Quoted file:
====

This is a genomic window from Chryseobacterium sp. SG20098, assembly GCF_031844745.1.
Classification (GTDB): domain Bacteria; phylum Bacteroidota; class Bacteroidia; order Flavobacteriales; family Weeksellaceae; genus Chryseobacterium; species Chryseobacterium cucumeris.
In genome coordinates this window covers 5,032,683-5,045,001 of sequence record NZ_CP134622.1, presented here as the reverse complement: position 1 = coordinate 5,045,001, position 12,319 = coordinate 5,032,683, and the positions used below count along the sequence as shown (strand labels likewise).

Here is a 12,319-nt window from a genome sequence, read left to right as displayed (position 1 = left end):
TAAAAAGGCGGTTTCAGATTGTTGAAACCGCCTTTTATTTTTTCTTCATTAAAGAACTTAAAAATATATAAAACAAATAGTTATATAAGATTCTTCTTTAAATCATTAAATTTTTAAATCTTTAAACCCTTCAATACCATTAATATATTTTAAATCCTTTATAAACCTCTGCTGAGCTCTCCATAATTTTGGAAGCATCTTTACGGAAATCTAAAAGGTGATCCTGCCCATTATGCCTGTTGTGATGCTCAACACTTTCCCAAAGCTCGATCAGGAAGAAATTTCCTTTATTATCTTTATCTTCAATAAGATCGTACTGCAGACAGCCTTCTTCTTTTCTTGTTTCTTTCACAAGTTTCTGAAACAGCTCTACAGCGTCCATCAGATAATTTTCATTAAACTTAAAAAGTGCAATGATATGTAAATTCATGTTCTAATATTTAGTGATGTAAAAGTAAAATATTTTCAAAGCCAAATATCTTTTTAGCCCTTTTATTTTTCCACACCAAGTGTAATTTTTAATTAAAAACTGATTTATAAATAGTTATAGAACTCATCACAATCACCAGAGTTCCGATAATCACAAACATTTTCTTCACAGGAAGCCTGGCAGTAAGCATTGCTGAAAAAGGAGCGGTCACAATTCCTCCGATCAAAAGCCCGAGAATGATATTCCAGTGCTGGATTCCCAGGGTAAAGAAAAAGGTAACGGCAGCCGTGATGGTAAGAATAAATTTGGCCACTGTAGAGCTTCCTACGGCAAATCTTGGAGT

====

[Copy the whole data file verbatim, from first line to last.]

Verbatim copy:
This is a genomic window from Chryseobacterium sp. SG20098, assembly GCF_031844745.1.
Classification (GTDB): domain Bacteria; phylum Bacteroidota; class Bacteroidia; order Flavobacteriales; family Weeksellaceae; genus Chryseobacterium; species Chryseobacterium cucumeris.
In genome coordinates this window covers 5,032,683-5,045,001 of sequence record NZ_CP134622.1, presented here as the reverse complement: position 1 = coordinate 5,045,001, position 12,319 = coordinate 5,032,683, and the positions used below count along the sequence as shown (strand labels likewise).

Here is a 12,319-nt window from a genome sequence, read left to right as displayed (position 1 = left end):
TAAAAAGGCGGTTTCAGATTGTTGAAACCGCCTTTTATTTTTTCTTCATTAAAGAACTTAAAAATATATAAAACAAATAGTTATATAAGATTCTTCTTTAAATCATTAAATTTTTAAATCTTTAAACCCTTCAATACCATTAATATATTTTAAATCCTTTATAAACCTCTGCTGAGCTCTCCATAATTTTGGAAGCATCTTTACGGAAATCTAAAAGGTGATCCTGCCCATTATGCCTGTTGTGATGCTCAACACTTTCCCAAAGCTCGATCAGGAAGAAATTTCCTTTATTATCTTTATCTTCAATAAGATCGTACTGCAGACAGCCTTCTTCTTTTCTTGTTTCTTTCACAAGTTTCTGAAACAGCTCTACAGCGTCCATCAGATAATTTTCATTAAACTTAAAAAGTGCAATGATATGTAAATTCATGTTCTAATATTTAGTGATGTAAAAGTAAAATATTTTCAAAGCCAAATATCTTTTTAGCCCTTTTATTTTTCCACACCAAGTGTAATTTTTAATTAAAAACTGATTTATAAATAGTTATAGAACTCATCACAATCACCAGAGTTCCGATAATCACAAACATTTTCTTCACAGGAAGCCTGGCAGTAAGCATTGCTGAAAAAGGAGCGGTCACAATTCCTCCGATCAAAAGCCCGAGAATGATATTCCAGTGCTGGATTCCCAGGGTAAAGAAAAAGGTAACGGCAGCCGTGATGGTAAGAATAAATTTGGCCACTGTAGAGCTTCCTACGGCAAATCTTGGAGT